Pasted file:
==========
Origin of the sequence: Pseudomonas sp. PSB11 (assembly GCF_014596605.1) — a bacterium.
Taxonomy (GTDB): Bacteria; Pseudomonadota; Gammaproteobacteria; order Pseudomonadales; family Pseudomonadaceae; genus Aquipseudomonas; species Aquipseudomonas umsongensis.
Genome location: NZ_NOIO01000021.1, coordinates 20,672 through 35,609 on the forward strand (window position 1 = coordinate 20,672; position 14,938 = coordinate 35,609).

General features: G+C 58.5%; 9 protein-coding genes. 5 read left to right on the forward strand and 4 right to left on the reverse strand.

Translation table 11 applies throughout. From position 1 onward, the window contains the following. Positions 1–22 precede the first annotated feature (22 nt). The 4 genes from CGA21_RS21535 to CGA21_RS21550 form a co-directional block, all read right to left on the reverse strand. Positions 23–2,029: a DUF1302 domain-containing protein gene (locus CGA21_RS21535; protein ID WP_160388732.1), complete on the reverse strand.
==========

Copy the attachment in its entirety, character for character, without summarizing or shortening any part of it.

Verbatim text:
Origin of the sequence: Pseudomonas sp. PSB11 (assembly GCF_014596605.1) — a bacterium.
Taxonomy (GTDB): Bacteria; Pseudomonadota; Gammaproteobacteria; order Pseudomonadales; family Pseudomonadaceae; genus Aquipseudomonas; species Aquipseudomonas umsongensis.
Genome location: NZ_NOIO01000021.1, coordinates 20,672 through 35,609 on the forward strand (window position 1 = coordinate 20,672; position 14,938 = coordinate 35,609).

General features: G+C 58.5%; 9 protein-coding genes. 5 read left to right on the forward strand and 4 right to left on the reverse strand.

Translation table 11 applies throughout. From position 1 onward, the window contains the following. Positions 1–22 precede the first annotated feature (22 nt). The 4 genes from CGA21_RS21535 to CGA21_RS21550 form a co-directional block, all read right to left on the reverse strand. Positions 23–2,029: a DUF1302 domain-containing protein gene (locus CGA21_RS21535; protein ID WP_160388732.1), complete on the reverse strand.